The Festival features many facets of traditional and contemporary Japanese music culture. Performing artists sing and play live music with Japanese instruments including the harp (Koto), flute (Shakuhachi), three-stringed instrument (Shamisen/Sangen), and drum (Taiko). Experience and feel the passion of each of the talented artists as they perform for the audience at the Japantown Peace Plaza Stage and the Japanese Cultural and Community Center of Northern California (JCCCNC/the Center) Stage!


Origami means “folded paper” and encompasses the art of paper folding. While simple origami figures can be produced in less than 10 steps, more complex shapes require several hundred folds and are mastered by a select few who studied origami for many years. One such expert is San Francisco native, Linda Mihara, who practiced folding origami since the age of five. Her grandfather, Tokinobu Mihara, wrote two of the first origami books in the English language. The origami exhibit and demonstration has been a part of the Northern California Cherry Blossom Festival since its inception in 1968.


Silk and metal thread embroidery was introduced to Japan from China through Korea, and over 1,000 years has developed into traditional Japanese embroidery by the designs and materials used. The traditional Japanese embroidery study group learns the techniques used for embroidery on kimono and obi. These embroideries are silk on silk with some techniques unique to Japan. Stop by Classroom 2 in the Japanese Cultural and Community Center of Northern California (JCCCNC/the Center) during the first festival weekend to catch these artists in action!


Shodo or Japanese calligraphy is the fine art of using bamboo brush and ink for drawing characters by clearing the mind to create letters in fluid motion. The way in which lines are drawn—whether at the beginning or the end, and direction—is important in creating harmony and balance. Even empty space has meaning. Shoyukai supports calligraphy education, demonstrations, and active participation at a variety of events and festivals like this one. Shoyukai will host demonstrations of Kanji, Kana, Hiragana, Katakana, and Sumie (or pictures drawn with sumi, or bamboo soot ink) during the second festival weekend in Classroom 1 of the Japanese Cultural and Community Center of Northern California (JCCCNC/the Center).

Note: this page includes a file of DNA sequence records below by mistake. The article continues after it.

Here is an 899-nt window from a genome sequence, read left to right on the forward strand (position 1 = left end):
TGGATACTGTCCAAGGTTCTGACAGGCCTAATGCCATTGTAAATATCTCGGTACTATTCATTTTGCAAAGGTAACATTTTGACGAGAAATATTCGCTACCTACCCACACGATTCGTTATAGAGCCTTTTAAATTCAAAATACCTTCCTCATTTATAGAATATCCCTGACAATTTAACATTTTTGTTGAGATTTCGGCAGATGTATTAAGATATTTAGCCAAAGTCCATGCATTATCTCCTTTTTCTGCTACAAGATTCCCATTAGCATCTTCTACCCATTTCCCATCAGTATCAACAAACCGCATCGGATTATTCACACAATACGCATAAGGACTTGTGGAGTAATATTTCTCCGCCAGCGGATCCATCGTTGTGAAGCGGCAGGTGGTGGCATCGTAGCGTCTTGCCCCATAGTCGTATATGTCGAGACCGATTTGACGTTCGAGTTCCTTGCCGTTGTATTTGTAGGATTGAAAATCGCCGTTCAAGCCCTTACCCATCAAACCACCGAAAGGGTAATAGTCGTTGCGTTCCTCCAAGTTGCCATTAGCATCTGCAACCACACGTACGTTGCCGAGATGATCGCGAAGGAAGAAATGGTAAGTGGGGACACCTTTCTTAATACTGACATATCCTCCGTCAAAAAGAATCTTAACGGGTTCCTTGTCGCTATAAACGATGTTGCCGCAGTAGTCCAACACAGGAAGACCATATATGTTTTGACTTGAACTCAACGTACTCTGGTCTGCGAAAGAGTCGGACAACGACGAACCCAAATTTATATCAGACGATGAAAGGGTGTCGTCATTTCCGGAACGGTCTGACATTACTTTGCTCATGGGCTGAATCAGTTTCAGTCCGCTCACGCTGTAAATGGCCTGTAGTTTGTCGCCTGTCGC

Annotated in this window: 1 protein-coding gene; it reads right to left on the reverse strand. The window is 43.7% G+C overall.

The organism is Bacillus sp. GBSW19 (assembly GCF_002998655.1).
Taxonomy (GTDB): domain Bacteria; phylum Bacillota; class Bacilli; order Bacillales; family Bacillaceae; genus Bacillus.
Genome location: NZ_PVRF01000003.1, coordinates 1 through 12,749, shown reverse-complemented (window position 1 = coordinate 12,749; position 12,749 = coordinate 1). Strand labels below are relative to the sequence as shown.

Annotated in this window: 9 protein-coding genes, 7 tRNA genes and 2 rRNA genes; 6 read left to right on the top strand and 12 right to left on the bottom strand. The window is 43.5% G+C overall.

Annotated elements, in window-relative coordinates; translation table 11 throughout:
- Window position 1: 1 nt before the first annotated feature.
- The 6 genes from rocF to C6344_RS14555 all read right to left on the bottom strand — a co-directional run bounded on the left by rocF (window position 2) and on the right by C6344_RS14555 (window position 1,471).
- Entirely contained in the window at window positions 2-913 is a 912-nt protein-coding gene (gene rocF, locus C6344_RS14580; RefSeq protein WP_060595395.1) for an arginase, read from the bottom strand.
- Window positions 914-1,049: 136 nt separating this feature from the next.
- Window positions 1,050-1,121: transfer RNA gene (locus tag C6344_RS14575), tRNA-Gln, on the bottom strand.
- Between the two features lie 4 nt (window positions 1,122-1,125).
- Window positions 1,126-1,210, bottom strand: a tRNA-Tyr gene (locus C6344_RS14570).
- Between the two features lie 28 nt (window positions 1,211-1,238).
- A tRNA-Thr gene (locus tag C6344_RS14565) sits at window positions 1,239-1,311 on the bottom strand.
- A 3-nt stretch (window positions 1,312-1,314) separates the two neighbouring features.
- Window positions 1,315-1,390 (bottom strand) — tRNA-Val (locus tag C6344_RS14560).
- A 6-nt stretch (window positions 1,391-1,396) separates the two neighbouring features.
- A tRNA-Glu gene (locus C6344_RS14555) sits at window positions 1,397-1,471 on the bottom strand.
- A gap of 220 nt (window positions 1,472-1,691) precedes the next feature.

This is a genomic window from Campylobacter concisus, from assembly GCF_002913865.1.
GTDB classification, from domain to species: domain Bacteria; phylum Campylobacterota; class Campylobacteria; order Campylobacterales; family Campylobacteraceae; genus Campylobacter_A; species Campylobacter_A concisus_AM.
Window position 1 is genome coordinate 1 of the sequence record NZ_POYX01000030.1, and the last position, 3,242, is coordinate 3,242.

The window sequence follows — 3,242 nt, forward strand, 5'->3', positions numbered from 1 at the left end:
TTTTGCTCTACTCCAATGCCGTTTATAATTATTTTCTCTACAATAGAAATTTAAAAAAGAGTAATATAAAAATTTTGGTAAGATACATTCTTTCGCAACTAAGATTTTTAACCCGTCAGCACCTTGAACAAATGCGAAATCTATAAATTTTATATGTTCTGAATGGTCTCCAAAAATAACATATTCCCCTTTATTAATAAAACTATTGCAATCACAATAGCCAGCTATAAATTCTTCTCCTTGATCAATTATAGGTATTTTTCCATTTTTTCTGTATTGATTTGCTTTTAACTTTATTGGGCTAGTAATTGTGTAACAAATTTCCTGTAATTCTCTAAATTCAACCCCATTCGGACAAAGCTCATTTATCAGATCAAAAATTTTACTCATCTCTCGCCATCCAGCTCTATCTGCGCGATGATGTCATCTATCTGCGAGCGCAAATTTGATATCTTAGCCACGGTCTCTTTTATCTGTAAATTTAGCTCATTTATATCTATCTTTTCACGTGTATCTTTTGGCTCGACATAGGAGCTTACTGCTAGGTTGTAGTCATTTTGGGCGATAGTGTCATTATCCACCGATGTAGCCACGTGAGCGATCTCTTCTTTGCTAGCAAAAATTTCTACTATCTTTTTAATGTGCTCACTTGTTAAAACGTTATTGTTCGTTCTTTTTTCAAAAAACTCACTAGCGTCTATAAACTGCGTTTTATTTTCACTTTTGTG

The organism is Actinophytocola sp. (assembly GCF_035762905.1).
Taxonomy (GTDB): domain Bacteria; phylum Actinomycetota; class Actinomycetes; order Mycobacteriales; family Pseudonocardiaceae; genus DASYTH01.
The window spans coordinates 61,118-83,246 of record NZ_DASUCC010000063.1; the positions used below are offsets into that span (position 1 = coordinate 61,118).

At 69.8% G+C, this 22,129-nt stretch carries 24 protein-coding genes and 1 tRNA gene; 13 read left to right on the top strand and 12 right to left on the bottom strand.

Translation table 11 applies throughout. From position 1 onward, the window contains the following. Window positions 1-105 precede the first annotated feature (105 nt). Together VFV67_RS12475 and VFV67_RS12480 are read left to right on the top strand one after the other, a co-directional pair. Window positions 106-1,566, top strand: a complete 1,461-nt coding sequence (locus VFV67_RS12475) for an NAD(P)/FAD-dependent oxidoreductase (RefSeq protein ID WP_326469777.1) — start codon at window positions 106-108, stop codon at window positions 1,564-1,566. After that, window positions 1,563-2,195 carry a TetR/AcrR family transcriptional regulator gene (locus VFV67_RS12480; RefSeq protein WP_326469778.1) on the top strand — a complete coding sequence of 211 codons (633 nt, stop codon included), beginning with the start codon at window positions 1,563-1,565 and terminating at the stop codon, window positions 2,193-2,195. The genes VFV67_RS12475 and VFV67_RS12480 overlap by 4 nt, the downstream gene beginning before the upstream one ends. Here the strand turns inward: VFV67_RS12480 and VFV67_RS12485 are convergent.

Based in San Francisco’s Japantown, the Northern California Japanese Sword Club is the oldest club in the United States dedicated to the study and appreciation of Japanese swords and armor, with their related history and art. They typically meet on the third Sunday of each month at the Japanese Cultural and Community Center of Northern California (JCCCNC/the Center) from 12:30 to 3:30 P.M. PT. Join them on the first festival weekend in the Union Bank Community Room, located across from the Daiso store in the Japan Center Mall East, to see swords, armor, sword guards, and related art up close and personal.

Grand Parade

To top it all off, the Grand Parade on 4/21 will be the highlight of the festival. Streams of colorful floats will be carrying individuals of Japanese American and other Asian American communities. Japanese classical (Buyo) and folk (Minyo) dance groups from around the U.S. and Japan will perform throughout the parade route like a myriad of floating butterflies. Highly honored Boy Scout Troops from the Japanese American communities will march proudly along the streets. The Northern California Cherry Blossom Festival Queen and her Court, as well as sister festival courts will cascade their way to Japantown in beautiful floats. Anchoring the parade is the hoisting of the San Francisco Taru Mikoshi by over one hundred strong individuals. It is a spectacle not to be missed, so be sure to come on out to cheer on the hundreds of participants! The Grand Parade will begin at Civic Center Plaza at 1 p.m. and proceed north on Polk Street before turning west onto Post Street and finishing in Japantown.

Enjoy a heart-warming time by eating delicious food, watching a gorgeous parade, and admiring the beautiful cherry blossoms! 
This event is family friendly. For more information, check out their official website at: 


Don’t forget – Stanford Court is at the center of it all.

We want you to stay in the know and be a part of everything San Francisco has to offer. That’s why we share the top things to do in San Francisco with you, to ease your vacation planning and set you up for the perfect San Francisco adventure. Book your stay, immerse yourself in the City by the Bay and then retreat to your modern home away from home!